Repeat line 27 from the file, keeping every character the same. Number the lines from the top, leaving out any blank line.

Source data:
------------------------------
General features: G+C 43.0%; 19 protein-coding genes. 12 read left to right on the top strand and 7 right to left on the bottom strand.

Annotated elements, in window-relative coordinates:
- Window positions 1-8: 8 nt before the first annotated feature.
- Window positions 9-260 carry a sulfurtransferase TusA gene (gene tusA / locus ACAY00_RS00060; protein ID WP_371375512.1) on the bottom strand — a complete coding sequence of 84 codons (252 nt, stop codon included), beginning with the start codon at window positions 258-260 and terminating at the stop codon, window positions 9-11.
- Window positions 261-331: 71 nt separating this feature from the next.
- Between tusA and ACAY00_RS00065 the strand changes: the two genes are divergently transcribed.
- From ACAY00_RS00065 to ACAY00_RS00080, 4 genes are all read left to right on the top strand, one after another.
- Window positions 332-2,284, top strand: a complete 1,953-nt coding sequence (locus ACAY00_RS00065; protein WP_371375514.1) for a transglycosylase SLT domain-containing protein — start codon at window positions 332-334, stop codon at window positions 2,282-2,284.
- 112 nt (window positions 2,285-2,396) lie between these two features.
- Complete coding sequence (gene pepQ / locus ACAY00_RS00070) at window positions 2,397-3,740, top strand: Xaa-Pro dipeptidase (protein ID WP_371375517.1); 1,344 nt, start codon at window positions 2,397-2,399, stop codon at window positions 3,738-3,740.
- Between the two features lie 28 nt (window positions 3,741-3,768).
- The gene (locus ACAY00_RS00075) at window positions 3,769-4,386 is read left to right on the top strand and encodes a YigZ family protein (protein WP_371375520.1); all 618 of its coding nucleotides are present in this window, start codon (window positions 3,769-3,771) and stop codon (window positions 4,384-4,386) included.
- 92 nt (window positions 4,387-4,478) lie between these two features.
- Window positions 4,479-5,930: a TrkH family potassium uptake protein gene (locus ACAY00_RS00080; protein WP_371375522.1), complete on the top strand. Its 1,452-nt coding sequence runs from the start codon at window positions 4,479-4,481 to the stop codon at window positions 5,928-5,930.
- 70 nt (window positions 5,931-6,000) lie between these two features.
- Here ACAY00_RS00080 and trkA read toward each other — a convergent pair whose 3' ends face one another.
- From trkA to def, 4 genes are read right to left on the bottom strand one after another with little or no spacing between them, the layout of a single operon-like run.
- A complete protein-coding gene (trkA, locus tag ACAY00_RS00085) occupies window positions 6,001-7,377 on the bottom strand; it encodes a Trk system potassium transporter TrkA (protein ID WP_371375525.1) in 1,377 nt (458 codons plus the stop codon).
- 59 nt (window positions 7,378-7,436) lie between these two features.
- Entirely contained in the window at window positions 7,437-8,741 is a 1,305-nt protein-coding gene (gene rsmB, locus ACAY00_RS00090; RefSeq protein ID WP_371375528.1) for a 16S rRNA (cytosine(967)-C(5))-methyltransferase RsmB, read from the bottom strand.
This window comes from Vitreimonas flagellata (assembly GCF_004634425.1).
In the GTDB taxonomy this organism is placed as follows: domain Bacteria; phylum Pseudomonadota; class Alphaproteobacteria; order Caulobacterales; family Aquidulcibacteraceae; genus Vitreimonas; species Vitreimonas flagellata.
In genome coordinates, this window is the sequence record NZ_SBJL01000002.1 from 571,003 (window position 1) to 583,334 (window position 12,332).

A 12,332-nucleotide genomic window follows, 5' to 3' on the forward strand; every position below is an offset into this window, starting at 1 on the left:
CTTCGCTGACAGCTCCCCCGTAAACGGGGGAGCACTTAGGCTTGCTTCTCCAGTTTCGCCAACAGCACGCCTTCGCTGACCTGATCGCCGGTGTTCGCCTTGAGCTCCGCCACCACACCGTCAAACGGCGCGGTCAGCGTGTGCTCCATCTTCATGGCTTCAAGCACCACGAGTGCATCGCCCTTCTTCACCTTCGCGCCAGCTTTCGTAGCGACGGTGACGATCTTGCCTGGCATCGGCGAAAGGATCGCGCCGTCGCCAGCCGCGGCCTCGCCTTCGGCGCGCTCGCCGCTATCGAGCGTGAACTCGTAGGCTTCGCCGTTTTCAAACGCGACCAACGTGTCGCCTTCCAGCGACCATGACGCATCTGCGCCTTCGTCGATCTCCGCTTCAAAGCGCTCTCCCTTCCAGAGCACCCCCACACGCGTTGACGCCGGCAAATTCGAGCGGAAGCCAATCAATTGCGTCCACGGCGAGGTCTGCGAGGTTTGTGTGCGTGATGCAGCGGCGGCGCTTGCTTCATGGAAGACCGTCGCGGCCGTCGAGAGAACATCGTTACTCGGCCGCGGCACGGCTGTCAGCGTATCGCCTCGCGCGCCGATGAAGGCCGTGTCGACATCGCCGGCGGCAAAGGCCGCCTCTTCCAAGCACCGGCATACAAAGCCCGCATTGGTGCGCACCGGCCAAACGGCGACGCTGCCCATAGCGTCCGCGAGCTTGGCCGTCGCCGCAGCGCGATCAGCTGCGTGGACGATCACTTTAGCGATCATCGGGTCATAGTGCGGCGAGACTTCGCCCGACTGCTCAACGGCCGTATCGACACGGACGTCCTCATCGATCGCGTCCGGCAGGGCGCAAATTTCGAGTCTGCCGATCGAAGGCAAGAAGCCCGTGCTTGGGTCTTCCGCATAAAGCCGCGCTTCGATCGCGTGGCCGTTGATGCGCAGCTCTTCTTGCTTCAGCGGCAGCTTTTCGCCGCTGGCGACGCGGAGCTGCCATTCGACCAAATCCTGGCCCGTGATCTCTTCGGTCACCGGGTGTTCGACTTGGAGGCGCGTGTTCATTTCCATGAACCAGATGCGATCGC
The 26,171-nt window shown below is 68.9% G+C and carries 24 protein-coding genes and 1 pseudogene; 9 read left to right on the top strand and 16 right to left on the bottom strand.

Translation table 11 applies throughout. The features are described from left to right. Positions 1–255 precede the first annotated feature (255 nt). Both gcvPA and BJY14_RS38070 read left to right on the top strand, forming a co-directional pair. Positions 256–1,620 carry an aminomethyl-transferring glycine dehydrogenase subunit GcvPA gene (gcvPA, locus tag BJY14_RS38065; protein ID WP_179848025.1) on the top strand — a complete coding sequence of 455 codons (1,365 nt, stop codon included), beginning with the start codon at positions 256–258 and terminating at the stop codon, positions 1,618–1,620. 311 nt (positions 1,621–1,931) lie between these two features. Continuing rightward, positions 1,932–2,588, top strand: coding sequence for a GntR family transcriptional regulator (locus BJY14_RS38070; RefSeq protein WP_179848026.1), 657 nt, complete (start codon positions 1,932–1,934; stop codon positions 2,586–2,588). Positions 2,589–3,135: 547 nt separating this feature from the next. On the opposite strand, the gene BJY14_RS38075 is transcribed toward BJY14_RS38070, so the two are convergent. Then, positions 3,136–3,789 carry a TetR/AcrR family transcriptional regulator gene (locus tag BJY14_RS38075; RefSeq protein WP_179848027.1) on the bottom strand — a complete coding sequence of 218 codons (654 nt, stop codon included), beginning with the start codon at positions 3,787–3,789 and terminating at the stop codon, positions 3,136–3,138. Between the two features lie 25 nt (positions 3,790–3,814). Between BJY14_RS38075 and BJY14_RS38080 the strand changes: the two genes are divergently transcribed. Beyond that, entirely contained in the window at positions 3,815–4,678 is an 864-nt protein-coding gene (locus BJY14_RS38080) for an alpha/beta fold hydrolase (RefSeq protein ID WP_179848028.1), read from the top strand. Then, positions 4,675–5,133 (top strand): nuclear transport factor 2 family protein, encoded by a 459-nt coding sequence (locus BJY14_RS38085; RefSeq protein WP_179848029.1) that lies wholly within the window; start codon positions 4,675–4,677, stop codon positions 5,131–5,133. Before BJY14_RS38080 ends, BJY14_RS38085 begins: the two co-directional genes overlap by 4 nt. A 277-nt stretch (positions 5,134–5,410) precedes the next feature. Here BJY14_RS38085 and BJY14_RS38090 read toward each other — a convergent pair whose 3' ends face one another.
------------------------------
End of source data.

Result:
Translation table 11 applies throughout. The features are described from left to right. Positions 1–255 precede the first annotated feature (255 nt). Both gcvPA and BJY14_RS38070 read left to right on the top strand, forming a co-directional pair. Positions 256–1,620 carry an aminomethyl-transferring glycine dehydrogenase subunit GcvPA gene (gcvPA, locus tag BJY14_RS38065; protein ID WP_179848025.1) on the top strand — a complete coding sequence of 455 codons (1,365 nt, stop codon included), beginning with the start codon at positions 256–258 and terminating at the stop codon, positions 1,618–1,620. 311 nt (positions 1,621–1,931) lie between these two features. Continuing rightward, positions 1,932–2,588, top strand: coding sequence for a GntR family transcriptional regulator (locus BJY14_RS38070; RefSeq protein WP_179848026.1), 657 nt, complete (start codon positions 1,932–1,934; stop codon positions 2,586–2,588). Positions 2,589–3,135: 547 nt separating this feature from the next. On the opposite strand, the gene BJY14_RS38075 is transcribed toward BJY14_RS38070, so the two are convergent. Then, positions 3,136–3,789 carry a TetR/AcrR family transcriptional regulator gene (locus tag BJY14_RS38075; RefSeq protein WP_179848027.1) on the bottom strand — a complete coding sequence of 218 codons (654 nt, stop codon included), beginning with the start codon at positions 3,787–3,789 and terminating at the stop codon, positions 3,136–3,138. Between the two features lie 25 nt (positions 3,790–3,814). Between BJY14_RS38075 and BJY14_RS38080 the strand changes: the two genes are divergently transcribed. Beyond that, entirely contained in the window at positions 3,815–4,678 is an 864-nt protein-coding gene (locus BJY14_RS38080) for an alpha/beta fold hydrolase (RefSeq protein ID WP_179848028.1), read from the top strand. Then, positions 4,675–5,133 (top strand): nuclear transport factor 2 family protein, encoded by a 459-nt coding sequence (locus BJY14_RS38085; RefSeq protein WP_179848029.1) that lies wholly within the window; start codon positions 4,675–4,677, stop codon positions 5,131–5,133. Before BJY14_RS38080 ends, BJY14_RS38085 begins: the two co-directional genes overlap by 4 nt. A 277-nt stretch (positions 5,134–5,410) precedes the next feature. Here BJY14_RS38085 and BJY14_RS38090 read toward each other — a convergent pair whose 3' ends face one another.